Chris Christie, the former governor of New Jersey who helped the president prepare for Tuesday’s debate, has tested positive and been hospitalized.
The C.D.C. has experts who are trained in contact tracing and could have immediately put an operation into place to trace contacts of President Trump and others who have been infected. The experts would have worked with health departments of the states in which incidents occurred. In the case of the White House, “we would help if we were asked,” the official said. But no such request came through, he said: “We don’t get involved unless we’re asked to get involved.”
Since the moment shortly before 1 a.m. on Friday when President Trump first revealed to the nation that he had tested positive for the coronavirus, conflicting information offered by his doctors and aides has added confusion to an already anxious moment, leaving Americans to wonder whether the president’s condition was improving or was “very concerning.”
On Sunday, Mr. Trump’s medical team clarified that they had given an overly rosy description of the president’s illness on Saturday.
But it remained unclear exactly when his illness had been diagnosed, when he had first developed symptoms, how severe those symptoms were and whether he had been treated with oxygen at any point.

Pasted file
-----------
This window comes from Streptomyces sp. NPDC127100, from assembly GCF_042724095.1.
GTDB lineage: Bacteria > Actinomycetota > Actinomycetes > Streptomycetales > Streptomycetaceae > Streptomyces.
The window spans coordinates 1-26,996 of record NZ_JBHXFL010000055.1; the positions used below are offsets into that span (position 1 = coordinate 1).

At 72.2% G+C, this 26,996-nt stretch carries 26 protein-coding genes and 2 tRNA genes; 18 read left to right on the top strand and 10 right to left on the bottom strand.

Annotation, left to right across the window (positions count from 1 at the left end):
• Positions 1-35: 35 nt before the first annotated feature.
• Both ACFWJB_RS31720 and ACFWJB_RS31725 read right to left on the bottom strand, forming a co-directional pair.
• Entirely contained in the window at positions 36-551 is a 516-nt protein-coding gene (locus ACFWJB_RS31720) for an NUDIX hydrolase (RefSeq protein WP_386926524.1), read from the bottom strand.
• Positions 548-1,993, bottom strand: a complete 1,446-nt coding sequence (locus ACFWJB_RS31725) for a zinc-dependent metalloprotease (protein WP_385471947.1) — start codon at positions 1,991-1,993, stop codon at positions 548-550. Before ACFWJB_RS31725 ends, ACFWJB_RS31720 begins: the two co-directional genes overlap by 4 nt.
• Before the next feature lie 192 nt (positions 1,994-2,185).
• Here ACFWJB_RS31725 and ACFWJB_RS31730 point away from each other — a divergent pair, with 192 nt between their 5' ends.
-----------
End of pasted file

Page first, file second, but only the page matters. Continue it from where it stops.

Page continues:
Here is a timeline of information released before Sunday on Mr. Trump’s health:
Early Saturday, in the first official briefing by Mr. Trump’s doctors since he fell ill, the White House physician, Sean P. Conley, painted a relentlessly positive assessment of Mr. Trump’s condition.
“The team and I are extremely happy with the progress the president has made,” Dr. Conley said then.
His tone was a bit more guarded in the latest update. Dr. Conley said in a statement Saturday night that while the president is “not yet out of the woods, the team remains cautiously optimistic.”
Dr. Conley and others on the team declined to provide important specifics, and left an impression that the president had been known to be sick a day earlier than previously reported, forcing them to backtrack later.
At the morning briefing, Dr. Conley said that the president was not receiving supplemental oxygen at that time, but he repeatedly declined to say definitively whether Mr. Trump had ever been on oxygen.
“None at this moment, and yesterday with the team, while we were all here, he was not on oxygen,” Dr. Conley said, leaving open whether there had been a period on Friday when he was on oxygen.
Two people close to the White House said in separate interviews with The New York Times that the president had experienced trouble breathing on Friday and that his blood oxygen level had dropped, prompting his doctors to give him supplemental oxygen at the White House and then to transfer him to Walter Reed.
Dr. Conley also appeared to indicate that the president’s infection was first diagnosed on Wednesday, and not on Thursday night, as Mr. Trump had said when he disclosed the positive test on Twitter early Friday. As Dr. Conley was describing what he said was the president’s progress, he said that Mr. Trump was “just 72 hours into the diagnosis now,” which would have put the diagnosis at midday on Wednesday.